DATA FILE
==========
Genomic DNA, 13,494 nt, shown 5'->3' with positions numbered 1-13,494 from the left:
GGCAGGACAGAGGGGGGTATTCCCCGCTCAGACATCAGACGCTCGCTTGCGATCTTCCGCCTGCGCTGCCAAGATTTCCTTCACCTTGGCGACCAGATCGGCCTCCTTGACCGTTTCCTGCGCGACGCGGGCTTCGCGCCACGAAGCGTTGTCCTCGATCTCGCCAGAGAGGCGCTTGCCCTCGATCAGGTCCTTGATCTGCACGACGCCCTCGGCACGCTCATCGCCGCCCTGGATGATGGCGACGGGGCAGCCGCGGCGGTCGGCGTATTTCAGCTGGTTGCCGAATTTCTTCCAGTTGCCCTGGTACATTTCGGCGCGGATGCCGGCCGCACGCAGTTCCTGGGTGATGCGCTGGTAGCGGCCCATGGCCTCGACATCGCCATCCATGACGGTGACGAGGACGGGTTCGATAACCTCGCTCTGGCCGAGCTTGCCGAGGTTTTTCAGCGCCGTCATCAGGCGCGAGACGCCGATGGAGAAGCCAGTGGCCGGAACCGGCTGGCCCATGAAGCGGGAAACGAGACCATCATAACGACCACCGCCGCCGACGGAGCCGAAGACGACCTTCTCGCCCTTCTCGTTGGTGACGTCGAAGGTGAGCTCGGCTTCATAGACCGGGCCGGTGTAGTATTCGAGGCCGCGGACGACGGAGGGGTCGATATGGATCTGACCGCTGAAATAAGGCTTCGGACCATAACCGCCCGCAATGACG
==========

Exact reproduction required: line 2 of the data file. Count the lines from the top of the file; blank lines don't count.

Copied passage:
GGCAGGACAGAGGGGGGTATTCCCCGCTCAGACATCAGACGCTCGCTTGCGATCTTCCGCCTGCGCTGCCAAGATTTCCTTCACCTTGGCGACCAGATCGGCCTCCTTGACCGTTTCCTGCGCGACGCGGGCTTCGCGCCACGAAGCGTTGTCCTCGATCTCGCCAGAGAGGCGCTTGCCCTCGATCAGGTCCTTGATCTGCACGACGCCCTCGGCACGCTCATCGCCGCCCTGGATGATGGCGACGGGGCAGCCGCGGCGGTCGGCGTATTTCAGCTGGTTGCCGAATTTCTTCCAGTTGCCCTGGTACATTTCGGCGCGGATGCCGGCCGCACGCAGTTCCTGGGTGATGCGCTGGTAGCGGCCCATGGCCTCGACATCGCCATCCATGACGGTGACGAGGACGGGTTCGATAACCTCGCTCTGGCCGAGCTTGCCGAGGTTTTTCAGCGCCGTCATCAGGCGCGAGACGCCGATGGAGAAGCCAGTGGCCGGAACCGGCTGGCCCATGAAGCGGGAAACGAGACCATCATAACGACCACCGCCGCCGACGGAGCCGAAGACGACCTTCTCGCCCTTCTCGTTGGTGACGTCGAAGGTGAGCTCGGCTTCATAGACCGGGCCGGTGTAGTATTCGAGGCCGCGGACGACGGAGGGGTCGATATGGATCTGACCGCTGAAATAAGGCTTCGGACCATAACCGCCCGCAATGACG